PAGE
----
Before entering the promised land, Moses tells the people that when they occupy the land they will live in houses they did not build, drink out of cisterns they did not hew, and eat from vineyards they did not plant. What a blessing after wandering in the wasteland for 40 years!
But with this blessing comes a warning: “when you have eaten your fill, take care that you do not forget the LORD, who brought you out of the land of Egypt, out of the house of slavery” (Deuteronomy 4:12).
The American church finds itself at a similar crossroads. We have been blessed beyond measure – we drink water from faucets, we drive on roads we didn’t build, we eat food but didn’t labor to produce it. We have a great abundance, but that abundance is a danger.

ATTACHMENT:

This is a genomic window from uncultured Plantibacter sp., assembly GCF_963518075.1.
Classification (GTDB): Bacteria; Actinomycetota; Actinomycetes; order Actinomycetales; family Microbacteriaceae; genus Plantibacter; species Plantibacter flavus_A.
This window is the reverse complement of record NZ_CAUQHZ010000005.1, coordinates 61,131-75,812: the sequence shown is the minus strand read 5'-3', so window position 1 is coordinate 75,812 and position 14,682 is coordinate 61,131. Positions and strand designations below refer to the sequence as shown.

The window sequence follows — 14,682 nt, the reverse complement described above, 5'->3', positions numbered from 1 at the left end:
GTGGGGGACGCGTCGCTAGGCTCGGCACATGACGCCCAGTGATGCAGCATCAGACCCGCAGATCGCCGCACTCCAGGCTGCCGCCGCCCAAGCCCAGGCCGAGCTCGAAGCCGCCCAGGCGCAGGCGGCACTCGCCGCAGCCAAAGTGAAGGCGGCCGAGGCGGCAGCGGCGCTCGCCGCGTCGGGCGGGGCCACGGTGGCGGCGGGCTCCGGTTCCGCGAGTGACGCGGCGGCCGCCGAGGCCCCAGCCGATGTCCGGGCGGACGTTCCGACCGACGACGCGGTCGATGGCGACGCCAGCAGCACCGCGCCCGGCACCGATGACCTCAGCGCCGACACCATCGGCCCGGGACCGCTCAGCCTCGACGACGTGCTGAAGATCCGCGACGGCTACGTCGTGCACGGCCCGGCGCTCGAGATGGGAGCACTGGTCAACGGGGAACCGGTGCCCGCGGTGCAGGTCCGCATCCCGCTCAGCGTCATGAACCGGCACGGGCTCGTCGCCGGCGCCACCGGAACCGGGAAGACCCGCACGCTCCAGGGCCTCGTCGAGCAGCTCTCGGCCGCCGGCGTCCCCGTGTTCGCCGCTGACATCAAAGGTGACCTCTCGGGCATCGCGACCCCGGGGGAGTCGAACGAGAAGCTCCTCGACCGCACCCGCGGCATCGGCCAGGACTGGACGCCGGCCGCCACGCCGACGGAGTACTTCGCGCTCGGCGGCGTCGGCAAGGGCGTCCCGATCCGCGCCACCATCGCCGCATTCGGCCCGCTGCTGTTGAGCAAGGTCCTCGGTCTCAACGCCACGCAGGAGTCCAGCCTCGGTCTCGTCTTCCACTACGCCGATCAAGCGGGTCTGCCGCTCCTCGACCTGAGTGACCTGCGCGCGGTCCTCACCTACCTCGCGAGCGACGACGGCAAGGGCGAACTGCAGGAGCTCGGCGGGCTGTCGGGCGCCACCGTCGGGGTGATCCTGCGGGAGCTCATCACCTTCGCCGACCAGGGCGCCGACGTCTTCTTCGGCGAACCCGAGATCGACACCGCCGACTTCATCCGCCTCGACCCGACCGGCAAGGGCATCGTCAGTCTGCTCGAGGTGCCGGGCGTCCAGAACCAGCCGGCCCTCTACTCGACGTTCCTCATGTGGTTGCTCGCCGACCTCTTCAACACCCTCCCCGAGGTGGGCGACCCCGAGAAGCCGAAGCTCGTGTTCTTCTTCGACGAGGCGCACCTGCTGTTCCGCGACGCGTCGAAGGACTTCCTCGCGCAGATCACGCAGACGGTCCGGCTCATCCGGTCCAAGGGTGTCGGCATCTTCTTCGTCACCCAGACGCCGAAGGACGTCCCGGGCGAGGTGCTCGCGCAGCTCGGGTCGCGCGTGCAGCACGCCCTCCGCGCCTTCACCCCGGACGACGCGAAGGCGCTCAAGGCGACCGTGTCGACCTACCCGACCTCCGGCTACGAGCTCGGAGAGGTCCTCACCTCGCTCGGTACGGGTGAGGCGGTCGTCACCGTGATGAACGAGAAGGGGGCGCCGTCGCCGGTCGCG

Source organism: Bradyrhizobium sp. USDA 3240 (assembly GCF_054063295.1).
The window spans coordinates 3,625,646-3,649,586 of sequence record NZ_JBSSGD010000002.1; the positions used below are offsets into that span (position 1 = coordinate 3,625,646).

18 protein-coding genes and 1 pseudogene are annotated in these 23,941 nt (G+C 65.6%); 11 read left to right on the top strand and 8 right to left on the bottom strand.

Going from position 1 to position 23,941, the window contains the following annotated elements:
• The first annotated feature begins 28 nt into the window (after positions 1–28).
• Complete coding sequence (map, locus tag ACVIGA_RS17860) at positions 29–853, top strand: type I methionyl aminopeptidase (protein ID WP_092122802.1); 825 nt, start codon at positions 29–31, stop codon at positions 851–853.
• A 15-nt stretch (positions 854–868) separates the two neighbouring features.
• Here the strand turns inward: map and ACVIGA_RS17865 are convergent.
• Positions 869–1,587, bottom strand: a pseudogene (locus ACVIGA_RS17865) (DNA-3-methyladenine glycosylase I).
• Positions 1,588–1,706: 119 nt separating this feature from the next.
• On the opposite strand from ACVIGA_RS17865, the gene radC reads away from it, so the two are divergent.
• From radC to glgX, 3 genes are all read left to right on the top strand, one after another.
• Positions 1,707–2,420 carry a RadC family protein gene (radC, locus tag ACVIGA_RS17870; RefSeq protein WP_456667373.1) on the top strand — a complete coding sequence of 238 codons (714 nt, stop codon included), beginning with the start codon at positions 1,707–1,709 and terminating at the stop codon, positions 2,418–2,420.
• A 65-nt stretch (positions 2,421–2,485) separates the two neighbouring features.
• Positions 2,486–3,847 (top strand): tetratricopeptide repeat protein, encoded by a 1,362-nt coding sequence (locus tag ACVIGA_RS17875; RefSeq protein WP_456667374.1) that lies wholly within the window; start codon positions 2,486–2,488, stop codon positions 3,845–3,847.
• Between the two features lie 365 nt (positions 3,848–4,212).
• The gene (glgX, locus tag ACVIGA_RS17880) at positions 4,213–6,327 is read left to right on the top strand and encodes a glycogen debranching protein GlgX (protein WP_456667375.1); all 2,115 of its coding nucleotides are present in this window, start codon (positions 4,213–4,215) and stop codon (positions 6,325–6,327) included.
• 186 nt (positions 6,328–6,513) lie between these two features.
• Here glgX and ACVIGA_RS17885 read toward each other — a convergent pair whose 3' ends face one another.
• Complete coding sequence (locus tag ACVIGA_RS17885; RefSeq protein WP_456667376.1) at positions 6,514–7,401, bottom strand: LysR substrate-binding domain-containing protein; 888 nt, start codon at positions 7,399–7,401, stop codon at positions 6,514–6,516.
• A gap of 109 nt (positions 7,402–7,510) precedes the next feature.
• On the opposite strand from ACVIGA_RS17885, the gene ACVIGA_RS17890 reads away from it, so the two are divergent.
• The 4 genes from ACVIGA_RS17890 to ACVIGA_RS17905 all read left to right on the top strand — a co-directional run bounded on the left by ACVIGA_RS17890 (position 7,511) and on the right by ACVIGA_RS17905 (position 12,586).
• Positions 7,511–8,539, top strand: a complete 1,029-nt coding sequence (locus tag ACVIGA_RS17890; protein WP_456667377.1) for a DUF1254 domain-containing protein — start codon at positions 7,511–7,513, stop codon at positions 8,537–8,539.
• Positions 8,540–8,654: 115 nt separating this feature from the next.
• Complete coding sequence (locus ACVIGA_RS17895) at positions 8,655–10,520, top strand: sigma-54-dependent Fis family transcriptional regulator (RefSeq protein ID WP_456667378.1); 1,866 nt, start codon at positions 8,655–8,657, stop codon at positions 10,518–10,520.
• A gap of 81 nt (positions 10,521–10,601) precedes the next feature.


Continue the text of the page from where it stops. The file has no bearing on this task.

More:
I’ve been reading the book “Almost Christian: What the Faith of our Teenagers is Telling the American Church” (pictured above). The author, Kena Creasey Dean, argues that American Christians have become listless in our faith because we have so much and that we have succumbed to another narrative – the narrative of the market, the very same market that provides us with this abundance.
Abundance is dangerous because we can learn how to live without the self-donation and self-sacrifice of God. All too easily we forget God, not because God doesn’t exist, but because we worship the existence of an abundance gone awry.